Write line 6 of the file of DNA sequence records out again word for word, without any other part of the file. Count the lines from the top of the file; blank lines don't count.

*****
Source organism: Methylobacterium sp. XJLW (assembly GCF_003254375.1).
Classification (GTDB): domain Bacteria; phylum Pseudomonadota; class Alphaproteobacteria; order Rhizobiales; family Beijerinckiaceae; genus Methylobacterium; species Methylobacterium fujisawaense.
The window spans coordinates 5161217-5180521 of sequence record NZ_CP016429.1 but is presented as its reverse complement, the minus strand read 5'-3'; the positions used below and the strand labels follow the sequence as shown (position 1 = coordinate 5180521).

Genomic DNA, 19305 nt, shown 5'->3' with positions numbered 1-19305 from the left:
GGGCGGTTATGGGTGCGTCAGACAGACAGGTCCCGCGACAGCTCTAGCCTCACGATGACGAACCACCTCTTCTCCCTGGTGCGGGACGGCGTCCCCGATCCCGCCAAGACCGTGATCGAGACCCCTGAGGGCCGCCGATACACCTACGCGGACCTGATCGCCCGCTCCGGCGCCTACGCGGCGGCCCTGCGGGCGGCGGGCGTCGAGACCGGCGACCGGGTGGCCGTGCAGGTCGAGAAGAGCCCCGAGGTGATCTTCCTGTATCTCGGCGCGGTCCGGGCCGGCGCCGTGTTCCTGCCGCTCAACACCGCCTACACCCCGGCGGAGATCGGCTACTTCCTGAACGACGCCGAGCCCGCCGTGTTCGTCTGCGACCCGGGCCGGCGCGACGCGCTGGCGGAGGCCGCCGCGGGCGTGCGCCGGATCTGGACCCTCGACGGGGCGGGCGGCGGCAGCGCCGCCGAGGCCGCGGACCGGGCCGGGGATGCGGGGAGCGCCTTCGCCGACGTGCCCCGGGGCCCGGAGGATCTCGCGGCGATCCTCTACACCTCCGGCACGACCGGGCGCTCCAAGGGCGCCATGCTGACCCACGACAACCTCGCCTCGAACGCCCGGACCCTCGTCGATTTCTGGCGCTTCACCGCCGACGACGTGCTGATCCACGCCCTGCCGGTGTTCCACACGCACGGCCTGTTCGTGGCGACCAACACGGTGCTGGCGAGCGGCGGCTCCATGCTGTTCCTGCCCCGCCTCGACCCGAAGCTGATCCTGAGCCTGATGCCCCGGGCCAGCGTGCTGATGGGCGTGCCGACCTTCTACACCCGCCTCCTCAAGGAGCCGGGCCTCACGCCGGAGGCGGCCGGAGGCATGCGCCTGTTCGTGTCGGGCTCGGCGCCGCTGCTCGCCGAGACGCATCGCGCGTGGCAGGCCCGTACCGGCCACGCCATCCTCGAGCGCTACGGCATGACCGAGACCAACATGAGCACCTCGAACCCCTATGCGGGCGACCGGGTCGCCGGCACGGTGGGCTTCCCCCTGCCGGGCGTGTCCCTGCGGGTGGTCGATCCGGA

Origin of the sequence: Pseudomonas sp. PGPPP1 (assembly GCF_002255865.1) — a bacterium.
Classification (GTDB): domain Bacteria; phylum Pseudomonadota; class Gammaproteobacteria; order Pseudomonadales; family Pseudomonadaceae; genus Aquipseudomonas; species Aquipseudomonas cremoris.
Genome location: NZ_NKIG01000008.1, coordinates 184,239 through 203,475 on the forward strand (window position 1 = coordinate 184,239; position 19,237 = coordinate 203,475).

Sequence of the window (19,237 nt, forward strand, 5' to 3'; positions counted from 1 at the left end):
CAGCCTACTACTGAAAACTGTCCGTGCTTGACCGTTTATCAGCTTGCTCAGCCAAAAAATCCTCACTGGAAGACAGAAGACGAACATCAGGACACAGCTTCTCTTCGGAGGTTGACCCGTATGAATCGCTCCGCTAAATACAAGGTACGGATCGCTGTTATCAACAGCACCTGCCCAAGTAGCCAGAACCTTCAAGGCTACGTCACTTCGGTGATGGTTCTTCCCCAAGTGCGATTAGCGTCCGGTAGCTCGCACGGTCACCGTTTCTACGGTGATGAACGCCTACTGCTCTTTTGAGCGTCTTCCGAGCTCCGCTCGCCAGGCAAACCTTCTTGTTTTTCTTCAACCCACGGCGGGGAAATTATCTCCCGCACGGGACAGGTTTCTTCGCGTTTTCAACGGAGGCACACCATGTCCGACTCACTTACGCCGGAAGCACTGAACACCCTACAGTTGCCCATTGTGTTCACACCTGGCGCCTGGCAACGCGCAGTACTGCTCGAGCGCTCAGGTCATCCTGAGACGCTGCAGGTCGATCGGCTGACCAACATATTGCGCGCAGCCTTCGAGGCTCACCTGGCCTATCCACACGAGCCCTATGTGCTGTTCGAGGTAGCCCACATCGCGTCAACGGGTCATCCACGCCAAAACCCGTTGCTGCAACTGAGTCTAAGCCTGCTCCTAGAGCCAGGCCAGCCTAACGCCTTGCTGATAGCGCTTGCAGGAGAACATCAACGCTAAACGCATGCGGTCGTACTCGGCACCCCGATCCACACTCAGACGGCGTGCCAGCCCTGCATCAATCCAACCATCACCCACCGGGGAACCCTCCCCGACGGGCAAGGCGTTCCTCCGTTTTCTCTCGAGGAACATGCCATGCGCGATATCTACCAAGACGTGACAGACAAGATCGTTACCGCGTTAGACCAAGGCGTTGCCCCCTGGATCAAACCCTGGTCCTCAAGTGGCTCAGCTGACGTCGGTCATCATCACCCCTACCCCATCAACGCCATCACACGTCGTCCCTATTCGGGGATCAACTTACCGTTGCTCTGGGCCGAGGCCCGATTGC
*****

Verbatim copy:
Origin of the sequence: Pseudomonas sp. PGPPP1 (assembly GCF_002255865.1) — a bacterium.